Course and program sharing offers colleges a way to collaborate and serve students together, allowing both institutions to benefit. It’s an alternative for colleges who need to offset enrollment declines by reducing the number of sections or courses they offer to their students. Through collaborative partnerships with like-minded institutions, students can take the courses they need at a partner institution, confident that the credits will transfer back to their home institution and count towards their degree. These partnerships benefit both students and the institutions. Students benefit from greater access to courses and the ability to find the course they need, when they need it. And institutions fill empty seats in their in-person or virtual classrooms. 

Improving the transfer process, another collaborative strategy, removes friction, making it easier for students to chart a path that ensures the courses they are taking will transfer to the institution they wish to attend. This strategy is important because the reality is, most students will attend more than one institution. According to our recent survey of current students and recent graduates, one in two students transferred institutions.

By making transfer equivalencies more transparent, students, and the counselors and advisors who support them, can make more informed decisions about their educational journey. This strategy is particularly effective for students who start their educational journey at a 2-year institution with the goal of transferring to a 4-year institution to complete their degree.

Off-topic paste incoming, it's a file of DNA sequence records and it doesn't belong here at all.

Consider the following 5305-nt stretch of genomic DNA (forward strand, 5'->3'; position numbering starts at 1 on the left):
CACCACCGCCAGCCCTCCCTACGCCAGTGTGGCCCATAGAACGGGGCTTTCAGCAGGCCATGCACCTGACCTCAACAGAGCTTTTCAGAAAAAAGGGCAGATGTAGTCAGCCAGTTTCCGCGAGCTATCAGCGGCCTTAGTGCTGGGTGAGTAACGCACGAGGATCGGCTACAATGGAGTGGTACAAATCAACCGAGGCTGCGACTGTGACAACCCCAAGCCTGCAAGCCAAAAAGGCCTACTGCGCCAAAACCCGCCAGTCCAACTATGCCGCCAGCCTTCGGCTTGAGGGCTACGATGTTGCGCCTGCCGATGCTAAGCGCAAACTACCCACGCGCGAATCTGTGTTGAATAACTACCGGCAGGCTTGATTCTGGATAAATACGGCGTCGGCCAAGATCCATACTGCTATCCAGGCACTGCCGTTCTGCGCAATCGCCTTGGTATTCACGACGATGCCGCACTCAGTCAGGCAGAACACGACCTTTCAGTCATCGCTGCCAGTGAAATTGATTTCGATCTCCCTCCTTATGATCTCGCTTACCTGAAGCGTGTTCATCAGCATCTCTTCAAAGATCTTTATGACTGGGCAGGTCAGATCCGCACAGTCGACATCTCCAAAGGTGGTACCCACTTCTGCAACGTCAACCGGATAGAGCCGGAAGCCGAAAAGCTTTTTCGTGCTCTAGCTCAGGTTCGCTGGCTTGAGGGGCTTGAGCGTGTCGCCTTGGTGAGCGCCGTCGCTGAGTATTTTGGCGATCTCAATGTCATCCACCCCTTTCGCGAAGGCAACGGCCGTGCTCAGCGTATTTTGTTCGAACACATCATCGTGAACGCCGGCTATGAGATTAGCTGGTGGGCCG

Dual enrollment is the one bright spot in the enrollment story. Dual enrollment programs are actually on the rise, offering high school students the opportunity to take college courses that will ultimately count towards their degree while finishing their high school diploma. Collaboration between colleges and local high schools allows students to benefit from the ability to jump start their college career. Institutions benefit as well. At many community college campuses, dual-enrolled students account for up to 16% of the total student population, providing the boost they need to close growing enrollment gaps.

Innovative Technology That Supports Collaboration

Underpinning each of these strategies is innovative technology designed to support institutions as they implement initiatives to share courses and programs, improve the transfer process, and deliver a smoother, more seamless dual enrollment experience. Using the Quottly Platform, institutions can integrate course, program, transfer, and student data across initiatives and institutions, which helps to alleviate administrative frustrations and better meet the needs of today’s modern student.

As colleges and universities continue to struggle in the wake of enrollment declines in higher education, these three strategies offer new ways for institutions to boost enrollment, smooth transfer pathways, and improve equity and access. And that’s a win for students and institutions alike.

About the Author


Quottly helps higher education systems, consortia, and institutions expand academic opportunity, create new pathways to completion, solve transfer challenges, and drive efficiency. Explore Quottly solutions…